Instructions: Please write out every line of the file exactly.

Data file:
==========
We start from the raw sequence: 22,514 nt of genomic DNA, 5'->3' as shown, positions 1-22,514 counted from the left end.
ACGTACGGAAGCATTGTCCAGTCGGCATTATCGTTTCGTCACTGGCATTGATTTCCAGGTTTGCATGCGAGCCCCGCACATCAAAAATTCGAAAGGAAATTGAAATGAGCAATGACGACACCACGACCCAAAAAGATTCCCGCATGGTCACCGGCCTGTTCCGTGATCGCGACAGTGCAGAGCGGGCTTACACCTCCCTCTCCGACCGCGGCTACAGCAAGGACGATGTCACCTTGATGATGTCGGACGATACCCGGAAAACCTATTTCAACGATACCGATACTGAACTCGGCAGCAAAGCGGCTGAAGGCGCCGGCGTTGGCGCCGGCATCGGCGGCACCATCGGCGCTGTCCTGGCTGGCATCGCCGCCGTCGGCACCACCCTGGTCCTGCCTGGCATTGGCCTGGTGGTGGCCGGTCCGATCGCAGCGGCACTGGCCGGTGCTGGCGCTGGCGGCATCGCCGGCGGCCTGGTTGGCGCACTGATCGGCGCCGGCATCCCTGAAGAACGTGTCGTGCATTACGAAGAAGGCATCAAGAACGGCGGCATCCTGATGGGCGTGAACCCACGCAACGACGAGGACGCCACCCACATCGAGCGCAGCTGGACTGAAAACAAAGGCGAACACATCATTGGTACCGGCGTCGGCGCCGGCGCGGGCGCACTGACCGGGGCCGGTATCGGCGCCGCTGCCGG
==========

We start from the raw sequence: 22,514 nt of genomic DNA, 5'->3' as shown, positions 1-22,514 counted from the left end.
ACGTACGGAAGCATTGTCCAGTCGGCATTATCGTTTCGTCACTGGCATTGATTTCCAGGTTTGCATGCGAGCCCCGCACATCAAAAATTCGAAAGGAAATTGAAATGAGCAATGACGACACCACGACCCAAAAAGATTCCCGCATGGTCACCGGCCTGTTCCGTGATCGCGACAGTGCAGAGCGGGCTTACACCTCCCTCTCCGACCGCGGCTACAGCAAGGACGATGTCACCTTGATGATGTCGGACGATACCCGGAAAACCTATTTCAACGATACCGATACTGAACTCGGCAGCAAAGCGGCTGAAGGCGCCGGCGTTGGCGCCGGCATCGGCGGCACCATCGGCGCTGTCCTGGCTGGCATCGCCGCCGTCGGCACCACCCTGGTCCTGCCTGGCATTGGCCTGGTGGTGGCCGGTCCGATCGCAGCGGCACTGGCCGGTGCTGGCGCTGGCGGCATCGCCGGCGGCCTGGTTGGCGCACTGATCGGCGCCGGCATCCCTGAAGAACGTGTCGTGCATTACGAAGAAGGCATCAAGAACGGCGGCATCCTGATGGGCGTGAACCCACGCAACGACGAGGACGCCACCCACATCGAGCGCAGCTGGACTGAAAACAAAGGCGAACACATCATTGGTACCGGCGTCGGCGCCGGCGCGGGCGCACTGACCGGGGCCGGTATCGGCGCCGCTGCCGG